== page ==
Thursday: Unproductive morning followed by self-induced fury (see Wednesday). Afternoon: go to Victoria Law Foundation, get wig and gown in order to dress as judge and stand in street at seven thirty Friday morning advertising law week because haven't found anyone else to do it, make phone calls, rush out. Go to eye doctor, who renders me temporarily visually impaired so that cannot read either of the two books I am reading (breaching the one book rule), and cannot even guess at the sudoko, which Stewart smugly completes while I sit by and tell him my pupils are being diluted. ("With what?" he asks). Specialist tells me he's never seen healthier eyes in his life, sees me for five minutes, charges me nearly two hundred dollars and tells me to wear sunglasses for six hours. After blindly stumbling home to parents' house to return and borrow things, I go to a Centre of Contemporary Photography exhibition, get in the car, go home. Pass out.

Today: Wake up at OBSCENE O'CLOCK (possibly a quarter to). Get ready to spend morning dressed up like judge in front of streams of people getting off train at Flagstaff Station, most of whom I went to Law School with and are in some cases only a decade or so away from being dressed as judges themselves, step outside to find it is DARK and there is a fog so thick you can barely see you sister who you are going to work with because she often gets up this early and thinks nothing of it and in fact is going to gym before work and pilates in her lunch break. Go and stand outside Flagstaff Station. Call out things about law week, not thinking to be quite as hilarious as the other two people working on Parliament Station, who later reveal that their spruiking campaign is based on the phrase: "Law Week - It's Lawsome!" After spruiking, spend rest of day at Law Foundation, drive stuff around Melbourne returning it, get home, go with Rita to musical at Melbourne University (it's called "Working" - should be interesting) then go to drinks, other drinks, other drinks, possible other drinks, and then home. Collapse, pass out etc.

Tomorrow? Production meeting at 9.30am. Possibility of Rita being late and Lorin being later: somewhere in the high 90% range.

SEEING

Today I had my eyes tested. I was seeing a fuzzy shape in my left eye.

I was trying to organise a bunch of people to dress up as judges and promote law week in the street at seven thirty tomorrow morning, and I had to rush in to get my eyes tested and then keep trying to work out who was coming when.

Problem is, when you get your eyes tested for blobby shapes, the people in white suits make your eyes numb. They put this anesthetic eye drop thing in your eye and you have to wear dark glasses and you can't drive a car (so just like a rock star - but imagine a Ford Laser instead of a stretched limo). So anyway, I had to get people to read my text messages, write my emails, and pretty much do everything for the next hour or so. It was nice really.

Except the end result is this: I'm going to dress up like a judge and go and stand out in the middle of King Street in Melbourne tomorrow morning at seven thirty.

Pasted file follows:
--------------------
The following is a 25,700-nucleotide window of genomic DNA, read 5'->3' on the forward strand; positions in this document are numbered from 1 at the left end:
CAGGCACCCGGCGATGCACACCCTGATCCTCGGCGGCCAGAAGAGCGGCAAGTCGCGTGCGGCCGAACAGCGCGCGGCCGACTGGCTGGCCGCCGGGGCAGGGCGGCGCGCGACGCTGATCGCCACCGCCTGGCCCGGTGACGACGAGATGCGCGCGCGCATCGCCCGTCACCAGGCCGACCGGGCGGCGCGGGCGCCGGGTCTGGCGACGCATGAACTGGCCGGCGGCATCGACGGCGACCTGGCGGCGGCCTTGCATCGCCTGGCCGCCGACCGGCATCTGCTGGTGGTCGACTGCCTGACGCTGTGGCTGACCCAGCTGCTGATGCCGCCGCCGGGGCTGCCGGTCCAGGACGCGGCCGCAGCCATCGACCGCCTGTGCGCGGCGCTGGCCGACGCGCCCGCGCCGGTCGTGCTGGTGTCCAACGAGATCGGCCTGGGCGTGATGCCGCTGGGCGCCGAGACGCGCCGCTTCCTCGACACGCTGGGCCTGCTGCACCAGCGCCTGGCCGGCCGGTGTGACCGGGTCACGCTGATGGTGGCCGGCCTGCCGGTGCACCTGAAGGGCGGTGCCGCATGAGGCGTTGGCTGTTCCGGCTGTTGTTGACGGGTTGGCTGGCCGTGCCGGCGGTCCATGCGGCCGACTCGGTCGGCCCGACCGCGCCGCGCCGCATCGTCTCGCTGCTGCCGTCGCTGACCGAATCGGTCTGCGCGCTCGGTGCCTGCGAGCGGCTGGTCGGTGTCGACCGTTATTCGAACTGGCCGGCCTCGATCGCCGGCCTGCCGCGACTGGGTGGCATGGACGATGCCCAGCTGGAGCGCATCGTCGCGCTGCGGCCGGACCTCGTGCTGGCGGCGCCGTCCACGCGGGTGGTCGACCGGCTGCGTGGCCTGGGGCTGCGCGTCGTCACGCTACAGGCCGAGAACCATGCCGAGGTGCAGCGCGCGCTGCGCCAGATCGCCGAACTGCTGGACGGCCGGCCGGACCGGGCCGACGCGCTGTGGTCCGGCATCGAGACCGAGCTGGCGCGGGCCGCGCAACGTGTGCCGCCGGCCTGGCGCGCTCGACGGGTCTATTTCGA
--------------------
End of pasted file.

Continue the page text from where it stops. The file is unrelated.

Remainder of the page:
Hopefully by then I'll be able to see.

Google Earth

In Penny's show, Kathy Smith Goes to Maths Camp, Kathy Smith talks about finding Horsham on Google Earth (she's a teensy bit of a nerd).

Anyway, so now everyone in my house is sitting around looking up stuff on Google Earth. We've found my old house in Boston, and the place down the road from there where I used to get cheesecake icecream (seriously), and the place where I used to chuck a frisbee with a guy called Jim who I once told a joke to about a war veteran and then turned out his dad was a war veteran and the joke wasn't very funny and that was a bummer because it's the only joke I've ever remembered. We've found Boston College (and the Boston College football field which is the size of some island nations in the Pacific) and the resevoir I used to walk around to get to college every morning. We've found my house in Melbourne. We've found the university and I remembered how I used to play hockey and wondered what's happened to that part of my brain (what does it do now?).

Anyway, now it's getting silly. We tried to Google Earth Paris Hilton's house.

So I've decided I'm going to read some more of my book, Surely You're Joking Mr Feynman, because in his spare time while he was studying at college, he worked out that if a trail of ants came into the cupboard of his room while he was studying, he could circumvent their trail to the cupboard and redirect it back outside, via a pile of sugar, merely by making individual chair lift things for each ant and redirecting them all for an hour, until all the other ants followed. It's got to do with the little trails of acid they leave around the place.

That is what he did in his spare time.

Actually, now that I think about it, he's exactly the kind of person who would spend hours on Google Earth. Possibly not looking up Paris Hilton's house.

In our defence, we were only looking it up because we thought she probably had a pool we could see from the air.

Because that's a good excuse.

people

On the weekend, I was an extra in Robin's film, which was filming at Bar Open in Fitzroy. It was a lovely set, and making stuff is so much fun - all these people doing all these little things which end up making a movie. Pretty cool. On the way there, I was walking down Brunswick Street when I saw someone ahead of me, walking along, bent over a walking frame on wheels.

I thought, wow, he's kind of young to be on a walking frame.

Then I realised he was carrying beers. Down Brunswick Street. Carefully. On a Saturday. Lots of beers.